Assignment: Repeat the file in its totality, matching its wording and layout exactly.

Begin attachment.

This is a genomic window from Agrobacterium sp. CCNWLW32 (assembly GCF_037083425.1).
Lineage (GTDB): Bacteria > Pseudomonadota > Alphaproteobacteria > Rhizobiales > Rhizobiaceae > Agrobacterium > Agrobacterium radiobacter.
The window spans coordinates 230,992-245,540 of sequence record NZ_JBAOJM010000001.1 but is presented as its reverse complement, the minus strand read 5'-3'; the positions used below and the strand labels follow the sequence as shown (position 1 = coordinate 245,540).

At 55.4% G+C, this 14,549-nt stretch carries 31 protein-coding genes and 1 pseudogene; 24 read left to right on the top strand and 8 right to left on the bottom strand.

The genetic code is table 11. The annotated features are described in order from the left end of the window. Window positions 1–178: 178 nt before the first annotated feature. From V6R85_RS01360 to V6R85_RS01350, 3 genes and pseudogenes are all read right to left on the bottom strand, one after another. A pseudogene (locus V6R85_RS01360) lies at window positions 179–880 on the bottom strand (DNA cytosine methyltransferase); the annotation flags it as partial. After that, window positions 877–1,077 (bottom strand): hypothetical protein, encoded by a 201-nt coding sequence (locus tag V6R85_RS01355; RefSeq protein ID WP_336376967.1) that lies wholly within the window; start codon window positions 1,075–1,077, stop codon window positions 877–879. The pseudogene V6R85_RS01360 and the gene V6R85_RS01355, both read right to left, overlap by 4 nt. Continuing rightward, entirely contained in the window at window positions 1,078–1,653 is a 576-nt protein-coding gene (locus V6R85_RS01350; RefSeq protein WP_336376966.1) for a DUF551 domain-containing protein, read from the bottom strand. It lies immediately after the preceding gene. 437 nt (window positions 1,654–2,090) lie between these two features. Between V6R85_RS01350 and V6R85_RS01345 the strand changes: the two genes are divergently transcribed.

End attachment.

This is a genomic window from Agrobacterium sp. CCNWLW32 (assembly GCF_037083425.1).
Lineage (GTDB): Bacteria > Pseudomonadota > Alphaproteobacteria > Rhizobiales > Rhizobiaceae > Agrobacterium > Agrobacterium radiobacter.
The window spans coordinates 230,992-245,540 of sequence record NZ_JBAOJM010000001.1 but is presented as its reverse complement, the minus strand read 5'-3'; the positions used below and the strand labels follow the sequence as shown (position 1 = coordinate 245,540).

At 55.4% G+C, this 14,549-nt stretch carries 31 protein-coding genes and 1 pseudogene; 24 read left to right on the top strand and 8 right to left on the bottom strand.

The genetic code is table 11. The annotated features are described in order from the left end of the window. Window positions 1–178: 178 nt before the first annotated feature. From V6R85_RS01360 to V6R85_RS01350, 3 genes and pseudogenes are all read right to left on the bottom strand, one after another. A pseudogene (locus V6R85_RS01360) lies at window positions 179–880 on the bottom strand (DNA cytosine methyltransferase); the annotation flags it as partial. After that, window positions 877–1,077 (bottom strand): hypothetical protein, encoded by a 201-nt coding sequence (locus tag V6R85_RS01355; RefSeq protein ID WP_336376967.1) that lies wholly within the window; start codon window positions 1,075–1,077, stop codon window positions 877–879. The pseudogene V6R85_RS01360 and the gene V6R85_RS01355, both read right to left, overlap by 4 nt. Continuing rightward, entirely contained in the window at window positions 1,078–1,653 is a 576-nt protein-coding gene (locus V6R85_RS01350; RefSeq protein WP_336376966.1) for a DUF551 domain-containing protein, read from the bottom strand. It lies immediately after the preceding gene. 437 nt (window positions 1,654–2,090) lie between these two features. Between V6R85_RS01350 and V6R85_RS01345 the strand changes: the two genes are divergently transcribed.